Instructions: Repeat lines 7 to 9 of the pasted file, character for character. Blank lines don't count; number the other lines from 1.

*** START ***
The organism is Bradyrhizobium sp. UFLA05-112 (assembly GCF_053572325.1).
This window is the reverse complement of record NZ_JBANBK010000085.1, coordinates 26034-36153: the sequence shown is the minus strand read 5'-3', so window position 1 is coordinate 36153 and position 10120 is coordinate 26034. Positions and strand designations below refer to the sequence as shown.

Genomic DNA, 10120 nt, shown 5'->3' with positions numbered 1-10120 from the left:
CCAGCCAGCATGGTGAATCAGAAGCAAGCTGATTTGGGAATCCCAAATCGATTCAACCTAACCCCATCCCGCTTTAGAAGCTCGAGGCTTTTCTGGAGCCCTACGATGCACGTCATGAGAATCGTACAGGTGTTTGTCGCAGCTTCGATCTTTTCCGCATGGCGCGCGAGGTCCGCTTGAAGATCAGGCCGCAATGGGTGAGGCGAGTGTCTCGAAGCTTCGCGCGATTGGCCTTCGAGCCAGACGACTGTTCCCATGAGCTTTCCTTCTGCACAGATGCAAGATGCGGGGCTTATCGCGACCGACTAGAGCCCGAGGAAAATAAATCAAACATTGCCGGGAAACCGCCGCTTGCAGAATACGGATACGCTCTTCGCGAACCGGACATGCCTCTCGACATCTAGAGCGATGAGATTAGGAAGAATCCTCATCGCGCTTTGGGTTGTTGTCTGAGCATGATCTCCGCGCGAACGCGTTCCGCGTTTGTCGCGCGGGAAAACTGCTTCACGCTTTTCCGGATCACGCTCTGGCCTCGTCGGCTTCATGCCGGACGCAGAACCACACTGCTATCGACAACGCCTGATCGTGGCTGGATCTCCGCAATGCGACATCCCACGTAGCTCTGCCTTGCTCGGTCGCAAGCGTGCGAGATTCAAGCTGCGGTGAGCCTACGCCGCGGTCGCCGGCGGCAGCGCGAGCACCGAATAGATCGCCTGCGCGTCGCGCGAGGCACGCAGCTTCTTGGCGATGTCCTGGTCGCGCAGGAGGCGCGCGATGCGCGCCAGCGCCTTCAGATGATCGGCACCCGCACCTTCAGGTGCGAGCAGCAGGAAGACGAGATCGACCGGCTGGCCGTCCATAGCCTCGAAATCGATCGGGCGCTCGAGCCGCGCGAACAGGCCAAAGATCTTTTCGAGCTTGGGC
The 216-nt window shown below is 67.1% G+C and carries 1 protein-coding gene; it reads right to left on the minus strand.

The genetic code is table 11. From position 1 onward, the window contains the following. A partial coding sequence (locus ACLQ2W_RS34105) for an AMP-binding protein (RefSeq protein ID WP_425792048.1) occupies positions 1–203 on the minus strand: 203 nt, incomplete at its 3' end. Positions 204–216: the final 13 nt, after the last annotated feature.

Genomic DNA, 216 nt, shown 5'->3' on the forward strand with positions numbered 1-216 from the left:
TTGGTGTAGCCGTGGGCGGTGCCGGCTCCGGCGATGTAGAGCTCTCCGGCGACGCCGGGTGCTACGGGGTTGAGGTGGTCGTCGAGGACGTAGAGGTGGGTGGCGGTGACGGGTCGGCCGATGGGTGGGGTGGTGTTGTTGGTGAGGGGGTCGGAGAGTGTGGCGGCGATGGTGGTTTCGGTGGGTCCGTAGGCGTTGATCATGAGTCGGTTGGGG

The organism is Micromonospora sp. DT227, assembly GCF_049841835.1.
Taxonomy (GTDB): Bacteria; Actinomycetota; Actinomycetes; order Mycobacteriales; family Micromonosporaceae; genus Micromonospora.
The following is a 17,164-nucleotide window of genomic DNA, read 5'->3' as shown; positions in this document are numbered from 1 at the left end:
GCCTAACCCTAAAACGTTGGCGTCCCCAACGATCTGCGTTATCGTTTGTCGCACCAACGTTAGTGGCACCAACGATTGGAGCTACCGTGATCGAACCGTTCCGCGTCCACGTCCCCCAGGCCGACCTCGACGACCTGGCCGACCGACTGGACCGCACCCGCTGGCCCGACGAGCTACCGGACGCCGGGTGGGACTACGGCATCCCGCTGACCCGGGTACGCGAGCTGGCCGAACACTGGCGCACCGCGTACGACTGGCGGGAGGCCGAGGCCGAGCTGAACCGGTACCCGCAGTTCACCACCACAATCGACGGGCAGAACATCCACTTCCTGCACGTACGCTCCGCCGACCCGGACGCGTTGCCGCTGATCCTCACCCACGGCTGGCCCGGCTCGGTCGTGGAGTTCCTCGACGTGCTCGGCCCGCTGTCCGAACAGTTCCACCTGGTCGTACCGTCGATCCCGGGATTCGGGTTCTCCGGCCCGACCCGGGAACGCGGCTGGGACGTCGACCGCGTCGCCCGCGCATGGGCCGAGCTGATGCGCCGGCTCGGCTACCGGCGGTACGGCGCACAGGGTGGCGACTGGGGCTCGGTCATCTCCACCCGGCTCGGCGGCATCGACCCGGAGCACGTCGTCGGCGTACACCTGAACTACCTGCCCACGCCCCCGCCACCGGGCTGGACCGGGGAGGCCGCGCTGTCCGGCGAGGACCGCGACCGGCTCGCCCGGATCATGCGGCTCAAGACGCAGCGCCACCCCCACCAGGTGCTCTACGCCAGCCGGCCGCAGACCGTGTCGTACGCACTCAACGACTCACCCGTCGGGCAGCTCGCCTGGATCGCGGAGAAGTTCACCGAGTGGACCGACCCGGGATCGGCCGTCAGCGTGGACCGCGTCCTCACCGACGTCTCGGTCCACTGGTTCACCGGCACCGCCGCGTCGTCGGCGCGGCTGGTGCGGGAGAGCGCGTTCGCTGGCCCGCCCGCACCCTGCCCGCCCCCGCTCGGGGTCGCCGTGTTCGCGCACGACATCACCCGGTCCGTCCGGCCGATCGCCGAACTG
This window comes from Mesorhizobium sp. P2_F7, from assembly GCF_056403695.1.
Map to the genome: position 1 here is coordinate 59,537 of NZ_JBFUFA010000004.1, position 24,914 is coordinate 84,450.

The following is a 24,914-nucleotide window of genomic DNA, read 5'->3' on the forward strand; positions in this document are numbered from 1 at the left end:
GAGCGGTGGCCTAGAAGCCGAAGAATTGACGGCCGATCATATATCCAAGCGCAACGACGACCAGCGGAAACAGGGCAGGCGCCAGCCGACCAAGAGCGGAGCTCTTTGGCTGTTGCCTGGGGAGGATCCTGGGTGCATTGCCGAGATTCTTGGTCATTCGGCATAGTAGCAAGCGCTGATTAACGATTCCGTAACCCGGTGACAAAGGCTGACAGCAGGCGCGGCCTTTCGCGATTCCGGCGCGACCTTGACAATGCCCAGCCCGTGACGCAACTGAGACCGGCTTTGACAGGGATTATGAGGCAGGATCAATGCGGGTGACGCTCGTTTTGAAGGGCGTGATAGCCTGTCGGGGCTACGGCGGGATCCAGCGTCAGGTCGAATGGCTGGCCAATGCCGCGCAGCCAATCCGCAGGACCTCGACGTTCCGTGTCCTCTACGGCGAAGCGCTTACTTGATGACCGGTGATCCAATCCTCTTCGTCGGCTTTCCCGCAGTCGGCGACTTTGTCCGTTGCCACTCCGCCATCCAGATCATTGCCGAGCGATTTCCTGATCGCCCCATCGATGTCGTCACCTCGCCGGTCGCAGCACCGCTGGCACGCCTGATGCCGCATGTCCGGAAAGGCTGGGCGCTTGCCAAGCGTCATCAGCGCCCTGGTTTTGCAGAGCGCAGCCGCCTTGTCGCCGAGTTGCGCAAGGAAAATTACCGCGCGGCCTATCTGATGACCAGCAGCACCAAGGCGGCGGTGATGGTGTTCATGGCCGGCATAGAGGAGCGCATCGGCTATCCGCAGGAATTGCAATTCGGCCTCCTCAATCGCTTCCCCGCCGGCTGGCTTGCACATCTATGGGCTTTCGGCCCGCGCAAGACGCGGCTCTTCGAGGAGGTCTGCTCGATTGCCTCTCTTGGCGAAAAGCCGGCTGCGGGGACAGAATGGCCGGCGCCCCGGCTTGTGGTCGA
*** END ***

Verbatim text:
Genomic DNA, 216 nt, shown 5'->3' on the forward strand with positions numbered 1-216 from the left:
TTGGTGTAGCCGTGGGCGGTGCCGGCTCCGGCGATGTAGAGCTCTCCGGCGACGCCGGGTGCTACGGGGTTGAGGTGGTCGTCGAGGACGTAGAGGTGGGTGGCGGTGACGGGTCGGCCGATGGGTGGGGTGGTGTTGTTGGTGAGGGGGTCGGAGAGTGTGGCGGCGATGGTGGTTTCGGTGGGTCCGTAGGCGTTGATCATGAGTCGGTTGGGG

The organism is Micromonospora sp. DT227, assembly GCF_049841835.1.